1. You’ll reap some neat tax benefits
When you own a home, you get to enjoy a number of nifty tax benefits that can shave thousands off your IRS bill, depending on your personal costs. One major tax break you’ll get is the mortgage interest deduction, which currently applies in full to home loans up to $750,000. However, if you signed your mortgage prior to 2018, that threshold is $1 million. The interest deduction can be especially lucrative in the early years of a mortgage, when the bulk of your payments are going toward the interest portion of your loan, as opposed to its principal.
2. You’ll build equity rather than burn through cash
When you rent a home, you pay a certain amount of money each month for the privilege of living there, which makes that payment a pure expense. When you own a home, however, it’s more of a hybrid expense/investment, because while you are spending that money out of a need to have a roof over your head, you’re also building equity in that property over time. This means that if property values rise in your neighborhood and you choose to sell your home, you stand to make money from it. That’s not something renters can do.
Furthermore, if you remain a homeowner as a senior, you can use it as an income source by getting a reverse mortgage. Now make no mistake about it: Reverse mortgages aren’t for everyone, and they certainly have their drawbacks, but it’s good to have the option as a fallback.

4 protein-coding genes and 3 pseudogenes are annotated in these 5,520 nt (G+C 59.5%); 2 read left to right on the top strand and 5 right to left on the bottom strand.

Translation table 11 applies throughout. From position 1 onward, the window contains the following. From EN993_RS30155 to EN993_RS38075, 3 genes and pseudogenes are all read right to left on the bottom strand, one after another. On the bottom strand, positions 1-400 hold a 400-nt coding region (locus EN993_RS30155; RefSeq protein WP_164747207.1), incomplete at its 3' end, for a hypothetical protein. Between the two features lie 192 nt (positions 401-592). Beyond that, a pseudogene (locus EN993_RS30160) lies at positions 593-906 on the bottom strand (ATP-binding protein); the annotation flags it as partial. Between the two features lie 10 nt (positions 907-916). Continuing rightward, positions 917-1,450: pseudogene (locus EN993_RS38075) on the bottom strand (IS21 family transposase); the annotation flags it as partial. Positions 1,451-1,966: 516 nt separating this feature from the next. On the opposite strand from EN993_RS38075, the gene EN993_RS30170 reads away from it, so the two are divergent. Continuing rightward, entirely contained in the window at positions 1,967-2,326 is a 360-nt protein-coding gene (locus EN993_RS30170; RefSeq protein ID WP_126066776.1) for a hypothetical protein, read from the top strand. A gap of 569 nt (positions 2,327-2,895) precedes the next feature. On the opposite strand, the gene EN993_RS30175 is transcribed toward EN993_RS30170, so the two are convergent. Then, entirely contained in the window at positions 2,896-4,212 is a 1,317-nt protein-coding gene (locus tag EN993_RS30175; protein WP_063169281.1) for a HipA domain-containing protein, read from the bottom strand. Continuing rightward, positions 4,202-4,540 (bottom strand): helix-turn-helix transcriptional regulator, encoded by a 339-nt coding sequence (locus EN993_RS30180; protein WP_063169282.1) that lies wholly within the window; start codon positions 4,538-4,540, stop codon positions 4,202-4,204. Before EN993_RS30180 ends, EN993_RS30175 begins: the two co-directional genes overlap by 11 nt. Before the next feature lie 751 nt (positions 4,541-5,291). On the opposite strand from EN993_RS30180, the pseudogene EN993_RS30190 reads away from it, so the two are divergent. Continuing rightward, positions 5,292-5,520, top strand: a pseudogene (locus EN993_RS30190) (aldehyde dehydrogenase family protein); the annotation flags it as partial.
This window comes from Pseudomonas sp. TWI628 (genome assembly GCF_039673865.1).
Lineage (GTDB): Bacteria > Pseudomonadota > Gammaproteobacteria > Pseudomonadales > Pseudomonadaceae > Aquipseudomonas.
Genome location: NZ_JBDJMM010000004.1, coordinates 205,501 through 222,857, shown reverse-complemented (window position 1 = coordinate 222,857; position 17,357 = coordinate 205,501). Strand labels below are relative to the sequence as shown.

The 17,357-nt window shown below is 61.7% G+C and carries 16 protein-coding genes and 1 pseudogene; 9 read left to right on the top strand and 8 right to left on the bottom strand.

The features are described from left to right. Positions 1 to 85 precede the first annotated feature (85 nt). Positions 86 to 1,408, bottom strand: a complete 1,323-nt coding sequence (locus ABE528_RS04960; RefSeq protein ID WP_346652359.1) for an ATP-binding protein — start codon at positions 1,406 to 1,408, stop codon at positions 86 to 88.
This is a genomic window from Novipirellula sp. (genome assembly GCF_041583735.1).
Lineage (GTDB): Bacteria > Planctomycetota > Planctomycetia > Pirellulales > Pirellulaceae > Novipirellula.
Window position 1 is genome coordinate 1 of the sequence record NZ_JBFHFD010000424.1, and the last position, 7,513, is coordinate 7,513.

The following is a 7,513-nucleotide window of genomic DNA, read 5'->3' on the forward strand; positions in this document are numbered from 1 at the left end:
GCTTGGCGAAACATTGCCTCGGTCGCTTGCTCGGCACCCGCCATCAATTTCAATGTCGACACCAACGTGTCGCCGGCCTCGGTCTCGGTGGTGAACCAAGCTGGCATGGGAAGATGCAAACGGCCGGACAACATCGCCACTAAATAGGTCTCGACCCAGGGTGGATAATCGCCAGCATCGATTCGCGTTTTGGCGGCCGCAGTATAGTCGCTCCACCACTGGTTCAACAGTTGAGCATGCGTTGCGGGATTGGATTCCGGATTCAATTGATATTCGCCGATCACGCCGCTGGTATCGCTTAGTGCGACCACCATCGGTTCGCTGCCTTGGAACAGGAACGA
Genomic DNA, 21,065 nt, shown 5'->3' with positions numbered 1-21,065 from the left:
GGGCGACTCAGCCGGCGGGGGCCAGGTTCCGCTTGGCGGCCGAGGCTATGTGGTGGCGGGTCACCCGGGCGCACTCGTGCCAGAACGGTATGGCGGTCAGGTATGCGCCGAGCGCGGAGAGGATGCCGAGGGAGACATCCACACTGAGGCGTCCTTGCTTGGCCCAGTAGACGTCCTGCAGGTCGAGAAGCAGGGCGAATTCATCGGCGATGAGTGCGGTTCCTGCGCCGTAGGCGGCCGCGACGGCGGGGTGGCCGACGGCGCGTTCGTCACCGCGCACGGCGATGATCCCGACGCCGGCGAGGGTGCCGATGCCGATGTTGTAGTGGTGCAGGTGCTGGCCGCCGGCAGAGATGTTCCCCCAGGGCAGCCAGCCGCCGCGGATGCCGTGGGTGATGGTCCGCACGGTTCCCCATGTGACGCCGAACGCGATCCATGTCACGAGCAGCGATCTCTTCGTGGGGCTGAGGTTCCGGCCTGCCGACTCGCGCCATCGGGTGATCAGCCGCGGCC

3. You’ll get more stability
When you rent a home, there’s nothing to stop your landlord from booting you once your lease expires. But when you own property, it’s yours to live in until you decide to sell it. The only way to effectively be forced to leave a home you own is to stop making payments on your mortgage and get foreclosed on. Barring that, you’re good to stay put.
This is an especially important consideration if you have children and want them to remain in a specific school district. Sometimes, moving a mere half-mile away could shift you into a new district, which means forcing your kids into a new school system.
Of course, owning a home has some disadvantages you’ll need to consider — namely, the cost of maintenance and repairs. The former, when nothing goes particularly wrong, can easily amount to 1% to 4% of your home’s value per year. The latter, meanwhile, can constitute a major financial blow, especially if you’re talking about things like fixing a cracked foundation or replacing a roof. On the other hand, if you go into homeownership with a nice chunk of emergency savings, you won’t have to stress quite as much when those repairs creep up on you.
Another thing you should realize about homeownership is that while your mortgage payment itself could conceivably stay the same for 30 years (assuming you sign a 30-year fixed loan and don’t refinance), your property taxes are more likely than not to go up over time. Your homeowners insurance rates might also climb through the years. Therefore, if you’re thinking of buying a home to lock in a guaranteed payment (something renters aren’t privy to once their leases expire), remember that you may be looking at more variable costs than you’d think. Still, if you’ve landed on a neighborhood you can see yourself in for years and have the means to buy a home, it’s a move that could certainly pay off in the long run.